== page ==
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Rôles des microparticules dans l'initiation et la régulation des processus de thromboses et de métastases
Funder: French National Research Agency (ANR)Project code: ANR-09-JCJC-0053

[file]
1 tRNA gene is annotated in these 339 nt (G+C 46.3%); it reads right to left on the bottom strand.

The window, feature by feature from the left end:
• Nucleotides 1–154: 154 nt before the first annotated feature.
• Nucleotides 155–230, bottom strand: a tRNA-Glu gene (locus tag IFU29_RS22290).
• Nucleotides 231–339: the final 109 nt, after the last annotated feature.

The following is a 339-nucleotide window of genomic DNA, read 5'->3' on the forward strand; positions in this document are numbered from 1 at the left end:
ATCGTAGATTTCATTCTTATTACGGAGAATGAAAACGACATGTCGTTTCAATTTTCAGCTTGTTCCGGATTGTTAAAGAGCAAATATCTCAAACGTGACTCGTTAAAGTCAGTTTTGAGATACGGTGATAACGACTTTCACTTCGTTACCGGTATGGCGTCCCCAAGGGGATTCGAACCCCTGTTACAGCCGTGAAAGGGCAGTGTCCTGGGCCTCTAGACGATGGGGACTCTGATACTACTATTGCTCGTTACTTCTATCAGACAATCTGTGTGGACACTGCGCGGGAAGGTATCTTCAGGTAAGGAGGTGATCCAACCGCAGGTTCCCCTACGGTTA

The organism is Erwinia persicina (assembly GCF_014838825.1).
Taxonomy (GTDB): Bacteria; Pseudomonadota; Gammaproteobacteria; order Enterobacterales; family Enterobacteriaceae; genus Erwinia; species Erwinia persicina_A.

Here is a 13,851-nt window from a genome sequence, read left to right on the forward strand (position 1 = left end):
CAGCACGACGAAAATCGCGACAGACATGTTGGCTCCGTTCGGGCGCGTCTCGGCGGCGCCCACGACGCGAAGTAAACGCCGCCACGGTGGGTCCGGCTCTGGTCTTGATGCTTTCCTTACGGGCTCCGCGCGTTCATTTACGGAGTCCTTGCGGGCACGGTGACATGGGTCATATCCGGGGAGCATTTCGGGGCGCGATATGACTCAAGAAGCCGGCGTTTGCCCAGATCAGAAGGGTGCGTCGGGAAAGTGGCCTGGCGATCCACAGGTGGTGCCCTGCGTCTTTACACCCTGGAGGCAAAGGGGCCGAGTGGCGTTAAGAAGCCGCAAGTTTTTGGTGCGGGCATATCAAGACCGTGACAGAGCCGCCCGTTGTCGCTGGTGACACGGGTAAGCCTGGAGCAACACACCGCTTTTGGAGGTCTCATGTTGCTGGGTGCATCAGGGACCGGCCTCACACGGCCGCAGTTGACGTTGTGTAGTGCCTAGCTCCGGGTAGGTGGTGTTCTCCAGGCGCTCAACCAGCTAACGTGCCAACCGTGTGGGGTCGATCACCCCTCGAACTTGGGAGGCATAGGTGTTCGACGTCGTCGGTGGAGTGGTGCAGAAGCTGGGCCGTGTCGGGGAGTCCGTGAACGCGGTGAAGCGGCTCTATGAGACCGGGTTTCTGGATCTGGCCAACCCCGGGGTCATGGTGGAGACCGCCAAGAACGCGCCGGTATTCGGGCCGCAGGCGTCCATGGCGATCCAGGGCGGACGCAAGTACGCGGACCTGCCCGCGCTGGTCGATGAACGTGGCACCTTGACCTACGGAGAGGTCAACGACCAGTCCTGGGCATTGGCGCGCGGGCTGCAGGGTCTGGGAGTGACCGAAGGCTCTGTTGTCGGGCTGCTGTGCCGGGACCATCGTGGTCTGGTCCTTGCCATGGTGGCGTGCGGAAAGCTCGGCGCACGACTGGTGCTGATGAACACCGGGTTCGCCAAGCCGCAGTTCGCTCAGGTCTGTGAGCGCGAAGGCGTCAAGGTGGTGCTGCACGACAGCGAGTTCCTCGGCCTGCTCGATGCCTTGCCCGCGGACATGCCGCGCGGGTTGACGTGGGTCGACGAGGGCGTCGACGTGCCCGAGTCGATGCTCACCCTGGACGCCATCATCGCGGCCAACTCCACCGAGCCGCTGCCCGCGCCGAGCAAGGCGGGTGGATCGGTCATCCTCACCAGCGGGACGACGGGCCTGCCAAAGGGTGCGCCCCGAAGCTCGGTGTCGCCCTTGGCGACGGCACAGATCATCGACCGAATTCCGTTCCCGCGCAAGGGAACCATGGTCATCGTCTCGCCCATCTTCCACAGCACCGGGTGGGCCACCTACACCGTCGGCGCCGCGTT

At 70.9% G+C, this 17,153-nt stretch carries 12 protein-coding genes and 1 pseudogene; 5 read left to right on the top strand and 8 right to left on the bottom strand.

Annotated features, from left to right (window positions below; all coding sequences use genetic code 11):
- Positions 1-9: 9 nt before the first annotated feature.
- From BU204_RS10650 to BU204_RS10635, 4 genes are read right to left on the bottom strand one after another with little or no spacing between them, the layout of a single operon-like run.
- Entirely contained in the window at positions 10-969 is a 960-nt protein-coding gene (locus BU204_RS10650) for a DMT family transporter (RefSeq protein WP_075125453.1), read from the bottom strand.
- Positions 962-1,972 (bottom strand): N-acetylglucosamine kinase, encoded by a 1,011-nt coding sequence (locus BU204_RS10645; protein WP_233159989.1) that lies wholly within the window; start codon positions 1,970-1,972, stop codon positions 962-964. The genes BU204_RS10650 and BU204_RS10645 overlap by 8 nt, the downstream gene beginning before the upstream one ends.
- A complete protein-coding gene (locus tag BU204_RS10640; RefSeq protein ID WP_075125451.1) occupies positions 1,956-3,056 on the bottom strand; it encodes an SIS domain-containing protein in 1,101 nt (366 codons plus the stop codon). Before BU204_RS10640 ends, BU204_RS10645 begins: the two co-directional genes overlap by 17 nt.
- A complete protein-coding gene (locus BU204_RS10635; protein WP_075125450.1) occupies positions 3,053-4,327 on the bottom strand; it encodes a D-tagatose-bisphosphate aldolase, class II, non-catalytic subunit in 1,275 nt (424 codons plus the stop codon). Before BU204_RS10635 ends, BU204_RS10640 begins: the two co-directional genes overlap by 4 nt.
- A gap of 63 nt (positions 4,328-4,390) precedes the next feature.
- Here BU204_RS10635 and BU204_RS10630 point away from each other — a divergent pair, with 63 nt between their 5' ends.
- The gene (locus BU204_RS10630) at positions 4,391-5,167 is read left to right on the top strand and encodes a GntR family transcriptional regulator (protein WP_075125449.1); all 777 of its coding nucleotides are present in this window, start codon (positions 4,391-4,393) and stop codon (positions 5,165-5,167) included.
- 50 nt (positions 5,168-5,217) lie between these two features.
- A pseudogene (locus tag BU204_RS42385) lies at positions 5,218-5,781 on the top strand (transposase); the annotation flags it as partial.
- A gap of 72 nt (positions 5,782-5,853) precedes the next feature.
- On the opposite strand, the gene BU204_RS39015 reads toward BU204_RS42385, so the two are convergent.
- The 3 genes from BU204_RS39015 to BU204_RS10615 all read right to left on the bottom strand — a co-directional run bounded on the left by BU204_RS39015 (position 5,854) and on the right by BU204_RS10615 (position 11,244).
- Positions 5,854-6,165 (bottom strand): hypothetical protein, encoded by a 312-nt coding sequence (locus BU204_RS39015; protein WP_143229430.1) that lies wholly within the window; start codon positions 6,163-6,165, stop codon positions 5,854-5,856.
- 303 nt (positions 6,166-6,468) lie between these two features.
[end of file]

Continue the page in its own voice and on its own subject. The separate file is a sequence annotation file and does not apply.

The association between the development of metastases and the risk of thrombotic complications has been documented a long time ago. Armand Trousseau was the first in 1865 to establish a direct correlation between thrombophlebitis and development of cancers. Since that time, the close relationship linking cancer, metastasis and thrombosis has been the focus of several studies. Kaplan et al. have recently developed a new concept named formation of 'premetastatic niches' to describe how a cancer cell will leave its primary tumor location to reach a secondary site where it will form a metastasis. The authors proposed that cancer cells secrete pro-metastatic factors that were found in plasma of tumor bearing animals. Recent clinical publications have demonstrated the presence in blood circulation of patients suffering from cancer of tissue factor bearing microparticles. The authors suggest that these microparticles are directly responsible for the development of a procoagulant state. However, the origin of these microparticles and their direct involvement in thrombosis and metastasis processes are to date unknown. We hypothetise that tissue factor bearing microparticles produced by cancer cells play a key role in both formations of a thrombotic state and of pre-metastatic niches. To solve that problematic we will performed in vitro experiments, used animal models and state of the art techniques of digital real time intravital microcopy that we recently import from the US to our current laboratory. Our first results, currently in revision in JEM, show that mice show that human and mice pancreatic cancer cells produce microparticles expressing tissue factor and PSGL-1. In vivo, cancer cell-derived microparticles, but not their parental cells, infused into a living mouse accumulate at the site of injury and reduce both the tail bleeding time and the time to occlusion of veins and arteries. This thrombotic state is also observed in mice developing a tumor. In such mice, cancer cell-derived microparticles shed from the growing tumor are able to enter the circulation and accumulate at the site of injury. Infusion of a blocking P-selectin antibody inhibits the interaction of cancer cell-derived microparticles with platelets and abolishes the thrombotic state observed both after injection of microparticles or when mice developed a tumor. We will now continue to focus on a mouse model of tumor induced by different pancreatic neoplasic cells. One of our first aims will be to continue to identify in vitro proteins, such as PSGL-1, potentially involved in thrombosis and/or adhesion processes and expressed on the surface of neoplasic cells derived microparticles. These proteins may play a critical role in activation/aggregation of platelets and formation of the premetastatic niches by interacting with (activated) endothelial cells. Based on our preliminary results and on current scientific literature we will focus on tissue factor (TF) but also, its main inhibitor, tissue factor pathway inhibitor (TFPI) and its recently described regulator, the protein disulfide isomerase, PDI. The presence and role(s) of the oncoisoforrm of the Bile salt dependent lipase (BSDL) will also be studied. Indeed, we reported, few months ago, that BSDL could interact via its V3 like loop structure with the chemokine receptor CXCR4, receptor known to play an important role in development of metastasis. Last, the roles of adhesive proteins (Fibronectin, integrin '2'1, P-selectin/PSGL1) or coagulant proteins (Urokinase Pathway Activator (UPA) and its receptor, UPAR) will be determined. Parallel to this work we will used our intravital microscope to set up mice models in which, endogenous and exogenous microparticles derived cancer cells, endogenous or exogenous cancer cells, endogenous platelets and endothelium will all be specifically detected and image in vivo. The main goal of this part is to confirm our initial observation that cancer derived microparticles are involved in thrombosis and metastasis processes by following and imaging in real time in vivo interactions between the different partners. Last, once we have identified proteins expressed on microparticles and set up our models we will confirm, using siRNA or blocking antibodies, in vivo the role played by these proteins and will dissect molecular mechanisms involved in thrombosis and metastasis. To perform this project we will actively used the expertise of people present in our current laboratory (INSERM UMR 911) that focus on pancreatic cancer since more than a decade. We will also use the resources (intravital microscopy, electron microscopy'), and the world recognized expertise of people present on site (collaboration with Prof. Francoise Dignat-George). Our ultimate goal is to identify new target(s) of clinical interest to limit both the development of a thrombotic state and the formation of metastasis.

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